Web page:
A pop-up beer garden planned by an old mill this summer has been canceled. ShinDigger’s Secret Garden events, which were supposed to take place every weekend in July and August at Talbot Mill, will no longer take place.
It comes after the Manchester breweries secured a license for the events despite opposition from council staff who raised concerns about noise. Licensing officers also had health and safety concerns at the former textile factory on the outskirts of downtown Ellesmere Street, which is being converted into about 200 apartments by developer Capital and Centric.
Council members in the licensing panel gave the green light for events to continue, but warned that council officers would “look at you like a hawk”. The breweries that submitted the temporary notices of events were told that their speakers could be seized if there were noise complaints from local residents.
READ MORE: Battle for beer garden at old mill, as scaled-down summer plans could be canceled
Speaking at City Hall’s hearing on May 16, ShinDigger’s co-founder George Grant said there would be no DJs – only background music under his control – and promised to make sure players would act responsibly at all times. However, he has now confirmed that the events do not start.
He said: “It is my opinion that the city center should be a vibrant place that should host a number of exciting events. Our vision was to create a unique beer garden space that people can enjoy in high summer, and to make that focus should be 100% committed to producing a great place.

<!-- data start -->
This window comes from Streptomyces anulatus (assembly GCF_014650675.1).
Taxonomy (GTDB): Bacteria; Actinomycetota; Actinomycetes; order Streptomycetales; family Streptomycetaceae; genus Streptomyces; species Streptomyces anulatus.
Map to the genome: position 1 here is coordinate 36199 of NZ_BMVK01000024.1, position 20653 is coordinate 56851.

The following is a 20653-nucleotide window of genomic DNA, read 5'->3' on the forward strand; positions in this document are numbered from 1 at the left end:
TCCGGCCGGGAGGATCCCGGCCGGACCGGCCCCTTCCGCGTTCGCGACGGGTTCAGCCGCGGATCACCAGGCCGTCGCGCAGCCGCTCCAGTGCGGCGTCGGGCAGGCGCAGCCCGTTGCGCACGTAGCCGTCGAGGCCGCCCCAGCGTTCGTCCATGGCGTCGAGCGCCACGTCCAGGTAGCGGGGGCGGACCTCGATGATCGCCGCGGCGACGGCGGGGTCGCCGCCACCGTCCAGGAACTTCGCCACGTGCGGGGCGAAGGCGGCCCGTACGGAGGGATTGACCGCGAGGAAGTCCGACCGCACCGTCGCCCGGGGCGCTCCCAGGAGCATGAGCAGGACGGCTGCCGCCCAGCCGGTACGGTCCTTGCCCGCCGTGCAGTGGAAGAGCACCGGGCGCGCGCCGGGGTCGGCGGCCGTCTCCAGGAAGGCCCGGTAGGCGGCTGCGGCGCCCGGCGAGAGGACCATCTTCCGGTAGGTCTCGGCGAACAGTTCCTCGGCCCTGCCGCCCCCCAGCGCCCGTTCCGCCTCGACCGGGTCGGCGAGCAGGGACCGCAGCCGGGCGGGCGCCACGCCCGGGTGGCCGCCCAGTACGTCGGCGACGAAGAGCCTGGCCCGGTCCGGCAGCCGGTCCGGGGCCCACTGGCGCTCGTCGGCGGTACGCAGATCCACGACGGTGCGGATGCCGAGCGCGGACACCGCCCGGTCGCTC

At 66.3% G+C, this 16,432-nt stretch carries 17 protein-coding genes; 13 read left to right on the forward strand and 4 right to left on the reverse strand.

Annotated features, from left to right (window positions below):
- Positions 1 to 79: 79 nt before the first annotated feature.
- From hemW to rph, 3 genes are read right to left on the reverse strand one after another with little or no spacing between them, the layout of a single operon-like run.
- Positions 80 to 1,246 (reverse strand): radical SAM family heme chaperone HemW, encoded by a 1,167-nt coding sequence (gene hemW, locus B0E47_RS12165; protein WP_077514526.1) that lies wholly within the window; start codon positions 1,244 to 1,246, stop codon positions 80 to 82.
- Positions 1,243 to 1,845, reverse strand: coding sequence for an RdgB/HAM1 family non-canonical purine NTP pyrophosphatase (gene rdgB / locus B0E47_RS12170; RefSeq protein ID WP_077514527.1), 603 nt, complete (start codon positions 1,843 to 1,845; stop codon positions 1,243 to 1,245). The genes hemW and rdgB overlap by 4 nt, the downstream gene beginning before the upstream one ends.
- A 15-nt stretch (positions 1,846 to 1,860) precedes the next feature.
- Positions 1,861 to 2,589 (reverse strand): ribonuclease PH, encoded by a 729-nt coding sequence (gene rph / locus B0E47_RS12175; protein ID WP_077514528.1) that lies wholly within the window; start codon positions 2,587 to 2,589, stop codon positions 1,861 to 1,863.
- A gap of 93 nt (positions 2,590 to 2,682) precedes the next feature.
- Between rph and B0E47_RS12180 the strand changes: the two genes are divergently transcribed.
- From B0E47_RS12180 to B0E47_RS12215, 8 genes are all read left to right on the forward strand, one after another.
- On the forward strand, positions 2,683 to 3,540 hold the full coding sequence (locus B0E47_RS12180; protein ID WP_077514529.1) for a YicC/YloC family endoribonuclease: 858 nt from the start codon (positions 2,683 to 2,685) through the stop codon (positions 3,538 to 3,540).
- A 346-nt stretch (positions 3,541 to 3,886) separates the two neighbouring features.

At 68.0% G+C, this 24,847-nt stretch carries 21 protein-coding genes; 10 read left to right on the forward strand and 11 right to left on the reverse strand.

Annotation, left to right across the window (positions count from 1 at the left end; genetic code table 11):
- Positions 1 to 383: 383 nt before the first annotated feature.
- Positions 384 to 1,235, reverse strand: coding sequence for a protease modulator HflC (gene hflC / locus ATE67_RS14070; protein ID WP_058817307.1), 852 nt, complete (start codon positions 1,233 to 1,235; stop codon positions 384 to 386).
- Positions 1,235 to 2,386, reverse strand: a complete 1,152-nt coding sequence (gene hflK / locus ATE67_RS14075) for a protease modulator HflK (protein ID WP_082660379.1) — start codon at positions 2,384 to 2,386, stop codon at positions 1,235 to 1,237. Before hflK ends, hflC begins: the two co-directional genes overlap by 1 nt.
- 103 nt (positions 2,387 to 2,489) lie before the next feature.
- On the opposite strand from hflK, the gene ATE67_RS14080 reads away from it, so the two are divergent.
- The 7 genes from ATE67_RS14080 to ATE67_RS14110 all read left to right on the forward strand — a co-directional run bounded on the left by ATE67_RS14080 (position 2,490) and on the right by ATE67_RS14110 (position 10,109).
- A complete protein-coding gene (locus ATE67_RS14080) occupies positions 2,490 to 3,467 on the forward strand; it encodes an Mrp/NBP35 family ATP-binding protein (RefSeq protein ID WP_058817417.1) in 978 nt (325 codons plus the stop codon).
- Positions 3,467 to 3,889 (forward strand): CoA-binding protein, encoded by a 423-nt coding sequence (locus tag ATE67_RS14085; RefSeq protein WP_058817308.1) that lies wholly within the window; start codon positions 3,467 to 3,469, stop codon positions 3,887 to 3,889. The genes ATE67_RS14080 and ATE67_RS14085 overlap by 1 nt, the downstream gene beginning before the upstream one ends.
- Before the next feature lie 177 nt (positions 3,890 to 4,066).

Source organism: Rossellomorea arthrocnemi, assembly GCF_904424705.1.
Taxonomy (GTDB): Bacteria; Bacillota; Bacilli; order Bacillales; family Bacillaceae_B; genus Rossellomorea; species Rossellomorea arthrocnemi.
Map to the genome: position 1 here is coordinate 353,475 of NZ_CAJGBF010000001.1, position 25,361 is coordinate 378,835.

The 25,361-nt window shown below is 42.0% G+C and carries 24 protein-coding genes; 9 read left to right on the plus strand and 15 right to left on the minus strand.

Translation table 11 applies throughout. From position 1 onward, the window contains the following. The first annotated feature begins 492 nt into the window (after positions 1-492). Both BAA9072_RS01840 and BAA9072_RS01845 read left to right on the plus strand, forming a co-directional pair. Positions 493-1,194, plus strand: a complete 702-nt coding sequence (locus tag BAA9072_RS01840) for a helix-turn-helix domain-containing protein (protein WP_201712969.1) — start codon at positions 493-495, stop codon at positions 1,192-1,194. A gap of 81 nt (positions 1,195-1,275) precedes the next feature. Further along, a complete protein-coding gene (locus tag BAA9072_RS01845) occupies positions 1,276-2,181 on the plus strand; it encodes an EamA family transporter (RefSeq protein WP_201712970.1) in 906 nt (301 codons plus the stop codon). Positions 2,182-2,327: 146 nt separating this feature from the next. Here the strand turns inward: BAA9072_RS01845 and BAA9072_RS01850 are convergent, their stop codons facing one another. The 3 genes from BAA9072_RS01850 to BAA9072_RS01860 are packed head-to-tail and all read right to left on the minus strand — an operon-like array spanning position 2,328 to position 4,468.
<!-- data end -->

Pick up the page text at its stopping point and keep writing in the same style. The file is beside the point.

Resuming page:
“We did not want to go further shrouded in uncertainty and under constant fear of being shut down. On a more positive note, we learned a lot from this whole process that enables us to future ideas.”
George explained that despite being initiated, the licensing team can still issue a noise reduction notice if it receives noise complaints. Should this happen, the company would either cancel the events, lose its ‘significant pre-investment’ or risk a lengthy legal saga continuing.
ShinDigger offered to set a decibel limit, but this was rejected by licensing officers, who can only operate on the basis of a subjective definition of ‘public nuisance’. Tim Heatley, co-founder of Capital and Centric, said: “We were well prepared for ShinDigger to leave for our historic Talbot Mill to host their secret garden.
“In addition to supporting a homemade brand, it would have served as a real attraction to get people back to enjoying city life for a limited number of summer parties. While ShinDigger was grateful for the support of local councilors, as a small business that is still in recovery due to the pandemic, they felt it was too great a risk to potentially lose pre-investment in space if the municipality just received one noise complaint and shut them down.They would have been set up to fail from the start.
“A real shame, but ShinDigger has epic beers, a loyal following and pioneering spirit. They will return, and we’re already looking at more opportunities to collaborate – keep an eye on this space.”